Constitutional Changes in the Iraqi National Assembly Guest Editorial byAndrew Arato It seems there are important changes about to be enacted by the Constitutional National Assembly in Iraq. And the direction of…
Constitutional Changes in the Iraqi National Assembly
Guest Editorial by
It seems there are important changes about to be enacted by the Constitutional National Assembly in Iraq. And the direction of change favors the Arab Sunnis at the expense of the Kurds. This may be the last time when a more enlightened Kurd approach than one we have seen so far, less dependent on the American occupation, can foster a historical compromise that would block the road to a strong Arab nationalist revival. I personally have nothing but admiration for the Kurds, and their ability to fight injustice in so many historical contexts. Nevertheless I have come to the sad conclusion that the state bargain they have made with the Americans, in negotiations starting in January of 2004 (See: Diamond: Squandered Victory 141, 161ff; Phillips Losing Iraq, 187ff), concerning Iraq, under the name of Transitional Administrative Law [TAL], excluding the Sunni political forces and disregarding the nationalist heritage of the Shi’a is an example of overreach that cannot work even if for the moment the governing coalition adheres to it.
The electoral rule and the amendment rules currently in force express that state bargain. The actual authors of the former, UN officials chose it for practical reasons. A one country district PR did not require a census of the country and its districts to apportion seats in advance. But it was a turn-out dependent system, and by the Fall of 2004 it became clear that because of the insurrection Sunni turn-out would be very low, giving their parties at best a much lower proportion of the votes/seats than they would have otherwise gotten. The system should have been changed right then and there, but the dominant forces that had their origin in the old Governing Council would not hear of it.
In fact the Sunni boycott was a rational response to this situation, because a low percentage of seats would not have been raised, but a near zero percentage had to be dealt with if the old exclusion was not continued, and this happened in the case of the National Assembly’s Constitutional Committee with the addition of 15 Sunni members from the outside.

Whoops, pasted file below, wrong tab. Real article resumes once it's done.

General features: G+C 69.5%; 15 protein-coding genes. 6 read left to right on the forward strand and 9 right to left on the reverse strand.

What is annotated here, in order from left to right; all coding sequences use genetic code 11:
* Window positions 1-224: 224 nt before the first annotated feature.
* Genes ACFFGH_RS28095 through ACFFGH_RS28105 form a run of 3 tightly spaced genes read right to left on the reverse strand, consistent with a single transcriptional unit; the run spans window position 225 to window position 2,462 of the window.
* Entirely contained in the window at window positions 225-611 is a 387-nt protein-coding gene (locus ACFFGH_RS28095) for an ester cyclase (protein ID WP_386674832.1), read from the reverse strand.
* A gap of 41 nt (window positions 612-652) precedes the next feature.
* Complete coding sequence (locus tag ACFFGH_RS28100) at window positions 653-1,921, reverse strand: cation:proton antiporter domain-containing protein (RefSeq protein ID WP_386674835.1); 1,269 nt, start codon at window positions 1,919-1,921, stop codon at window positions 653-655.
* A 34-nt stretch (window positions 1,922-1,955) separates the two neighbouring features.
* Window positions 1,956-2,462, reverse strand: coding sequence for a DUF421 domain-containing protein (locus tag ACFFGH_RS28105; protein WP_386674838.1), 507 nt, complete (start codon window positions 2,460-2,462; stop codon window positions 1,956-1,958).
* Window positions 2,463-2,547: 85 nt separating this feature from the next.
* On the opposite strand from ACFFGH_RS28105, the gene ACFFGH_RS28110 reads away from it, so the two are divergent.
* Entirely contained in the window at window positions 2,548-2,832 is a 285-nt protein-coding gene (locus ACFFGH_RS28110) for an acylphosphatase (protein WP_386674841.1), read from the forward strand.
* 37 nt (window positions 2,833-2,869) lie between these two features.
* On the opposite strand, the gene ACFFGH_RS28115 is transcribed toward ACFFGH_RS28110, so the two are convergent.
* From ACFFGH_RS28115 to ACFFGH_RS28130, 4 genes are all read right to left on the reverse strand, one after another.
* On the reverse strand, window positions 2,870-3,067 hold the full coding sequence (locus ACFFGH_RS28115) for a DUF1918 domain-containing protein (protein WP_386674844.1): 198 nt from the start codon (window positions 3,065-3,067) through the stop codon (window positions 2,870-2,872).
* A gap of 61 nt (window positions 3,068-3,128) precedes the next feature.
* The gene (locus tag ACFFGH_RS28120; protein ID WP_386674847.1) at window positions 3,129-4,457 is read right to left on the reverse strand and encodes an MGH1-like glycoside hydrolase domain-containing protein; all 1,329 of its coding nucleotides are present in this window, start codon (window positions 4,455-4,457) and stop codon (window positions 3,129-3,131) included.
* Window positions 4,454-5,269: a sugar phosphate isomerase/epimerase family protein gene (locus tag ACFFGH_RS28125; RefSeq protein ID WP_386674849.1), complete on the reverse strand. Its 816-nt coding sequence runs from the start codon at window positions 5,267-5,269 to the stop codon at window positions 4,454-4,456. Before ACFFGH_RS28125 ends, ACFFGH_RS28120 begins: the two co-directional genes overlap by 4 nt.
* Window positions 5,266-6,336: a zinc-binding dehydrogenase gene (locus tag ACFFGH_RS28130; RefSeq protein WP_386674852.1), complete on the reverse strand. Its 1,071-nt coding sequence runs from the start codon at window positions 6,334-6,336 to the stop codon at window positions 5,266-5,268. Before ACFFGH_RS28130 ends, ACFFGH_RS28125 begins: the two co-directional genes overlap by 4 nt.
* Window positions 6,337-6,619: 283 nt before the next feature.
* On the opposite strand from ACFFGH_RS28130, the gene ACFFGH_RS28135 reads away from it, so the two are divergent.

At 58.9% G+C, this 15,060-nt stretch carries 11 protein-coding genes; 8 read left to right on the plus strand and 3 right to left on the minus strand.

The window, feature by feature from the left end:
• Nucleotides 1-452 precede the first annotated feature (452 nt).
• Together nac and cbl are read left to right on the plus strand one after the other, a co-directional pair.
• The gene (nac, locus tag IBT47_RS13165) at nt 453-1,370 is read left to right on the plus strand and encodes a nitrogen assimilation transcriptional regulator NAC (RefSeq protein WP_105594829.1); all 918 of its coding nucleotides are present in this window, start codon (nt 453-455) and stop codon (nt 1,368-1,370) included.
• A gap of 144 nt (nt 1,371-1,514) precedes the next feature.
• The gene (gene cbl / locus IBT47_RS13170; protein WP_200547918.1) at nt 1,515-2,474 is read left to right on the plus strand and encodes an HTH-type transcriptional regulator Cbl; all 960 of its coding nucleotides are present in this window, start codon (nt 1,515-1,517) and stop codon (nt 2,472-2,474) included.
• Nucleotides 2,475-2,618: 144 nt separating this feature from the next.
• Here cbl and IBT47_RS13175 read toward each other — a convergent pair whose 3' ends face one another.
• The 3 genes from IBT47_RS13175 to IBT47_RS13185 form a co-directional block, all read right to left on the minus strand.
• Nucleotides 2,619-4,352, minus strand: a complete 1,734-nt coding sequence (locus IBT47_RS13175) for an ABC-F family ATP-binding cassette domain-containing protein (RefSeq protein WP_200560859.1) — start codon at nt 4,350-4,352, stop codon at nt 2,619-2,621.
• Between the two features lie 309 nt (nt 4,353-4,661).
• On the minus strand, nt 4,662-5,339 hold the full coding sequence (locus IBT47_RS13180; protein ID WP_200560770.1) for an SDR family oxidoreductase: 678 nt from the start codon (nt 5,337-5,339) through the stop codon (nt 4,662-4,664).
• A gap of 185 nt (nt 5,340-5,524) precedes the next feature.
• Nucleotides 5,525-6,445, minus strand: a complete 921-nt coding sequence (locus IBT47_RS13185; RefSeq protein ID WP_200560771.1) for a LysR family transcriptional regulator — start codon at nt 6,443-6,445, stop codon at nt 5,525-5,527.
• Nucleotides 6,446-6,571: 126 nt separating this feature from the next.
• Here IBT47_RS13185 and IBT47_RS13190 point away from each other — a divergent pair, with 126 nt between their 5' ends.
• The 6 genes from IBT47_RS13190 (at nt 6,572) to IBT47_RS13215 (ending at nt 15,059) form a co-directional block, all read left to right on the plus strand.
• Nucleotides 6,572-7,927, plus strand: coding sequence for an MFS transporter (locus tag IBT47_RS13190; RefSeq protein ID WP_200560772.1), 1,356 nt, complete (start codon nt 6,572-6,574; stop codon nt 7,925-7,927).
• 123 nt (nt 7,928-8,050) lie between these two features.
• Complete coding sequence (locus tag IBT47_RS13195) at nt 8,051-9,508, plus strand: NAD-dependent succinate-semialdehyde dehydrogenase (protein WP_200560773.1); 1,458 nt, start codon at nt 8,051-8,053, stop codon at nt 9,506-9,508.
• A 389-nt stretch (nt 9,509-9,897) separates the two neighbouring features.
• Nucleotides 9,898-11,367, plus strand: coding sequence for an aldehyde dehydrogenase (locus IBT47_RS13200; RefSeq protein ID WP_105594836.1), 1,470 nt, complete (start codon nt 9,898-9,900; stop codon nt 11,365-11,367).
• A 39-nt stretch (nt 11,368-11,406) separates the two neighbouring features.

The amendment rule of the TAL or interim constitution, and especially the ratification rule of the new constitution that is a second, more important amendment rule are even more important: they contain outright Kurdish vetoes. Regarding the former one member of the presidential council (almost certainly a Kurd), for the latter the voters of three provinces can veto a new constitutional proposal. It is useless to say the Sunnis too have a member of the presidential council, and three provinces. The vice president (ex-president) does not represent the militant, organized forces of Sunni society, and the three province veto of a new constitution only re-affirms the TAL, that is good for the Kurds but bad for the Sunni. In fact both these measures were sought and achieved as specifically Kurd guarantees, the latter being deeply resented by the Shi’a and especially Ayatollah Sistani who blocked UN SC approval of the TAL over this matter, and not Islam or Sharia or anything like that.
The new rules being voted on have a very different spirit. As to the electoral rule it seems that the National Assembly, over the opposition of Allawi’s party, has already approved a PR system based on provincial districts. Such a less proportional system, bad for small parties and parties scattered all over the country would no longer be turnout dependent. Even if the insurrection and intimidation continues, the Sunni provinces would get their share of seats that would be determined in advance. Most likely they would gain most at the expense of very small parties, but the big ones, the Shi’a list and the Kurdish list would take mild losses too. Note however that in the case of the Kurds even mild losses would put them under any reasonable figure that could be used to veto a constitutional amendment. Today they have 30% of the seats and that figure is ¼ or 25% .